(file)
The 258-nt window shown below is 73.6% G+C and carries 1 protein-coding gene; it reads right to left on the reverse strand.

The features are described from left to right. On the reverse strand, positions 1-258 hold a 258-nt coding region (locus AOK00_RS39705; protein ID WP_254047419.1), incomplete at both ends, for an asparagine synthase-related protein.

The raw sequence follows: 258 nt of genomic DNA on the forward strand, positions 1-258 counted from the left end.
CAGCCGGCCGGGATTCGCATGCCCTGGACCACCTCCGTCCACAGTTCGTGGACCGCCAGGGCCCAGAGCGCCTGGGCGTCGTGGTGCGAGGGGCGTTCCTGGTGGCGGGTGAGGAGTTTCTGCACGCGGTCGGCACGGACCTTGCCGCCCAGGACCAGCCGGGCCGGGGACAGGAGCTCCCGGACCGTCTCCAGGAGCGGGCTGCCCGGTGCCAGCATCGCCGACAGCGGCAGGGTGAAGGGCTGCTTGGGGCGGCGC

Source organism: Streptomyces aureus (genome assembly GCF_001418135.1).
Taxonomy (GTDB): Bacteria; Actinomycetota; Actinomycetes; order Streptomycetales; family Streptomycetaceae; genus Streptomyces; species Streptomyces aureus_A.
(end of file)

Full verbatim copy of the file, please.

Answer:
The 258-nt window shown below is 73.6% G+C and carries 1 protein-coding gene; it reads right to left on the reverse strand.

The features are described from left to right. On the reverse strand, positions 1-258 hold a 258-nt coding region (locus AOK00_RS39705; protein ID WP_254047419.1), incomplete at both ends, for an asparagine synthase-related protein.

The raw sequence follows: 258 nt of genomic DNA on the forward strand, positions 1-258 counted from the left end.
CAGCCGGCCGGGATTCGCATGCCCTGGACCACCTCCGTCCACAGTTCGTGGACCGCCAGGGCCCAGAGCGCCTGGGCGTCGTGGTGCGAGGGGCGTTCCTGGTGGCGGGTGAGGAGTTTCTGCACGCGGTCGGCACGGACCTTGCCGCCCAGGACCAGCCGGGCCGGGGACAGGAGCTCCCGGACCGTCTCCAGGAGCGGGCTGCCCGGTGCCAGCATCGCCGACAGCGGCAGGGTGAAGGGCTGCTTGGGGCGGCGC

Source organism: Streptomyces aureus (genome assembly GCF_001418135.1).
Taxonomy (GTDB): Bacteria; Actinomycetota; Actinomycetes; order Streptomycetales; family Streptomycetaceae; genus Streptomyces; species Streptomyces aureus_A.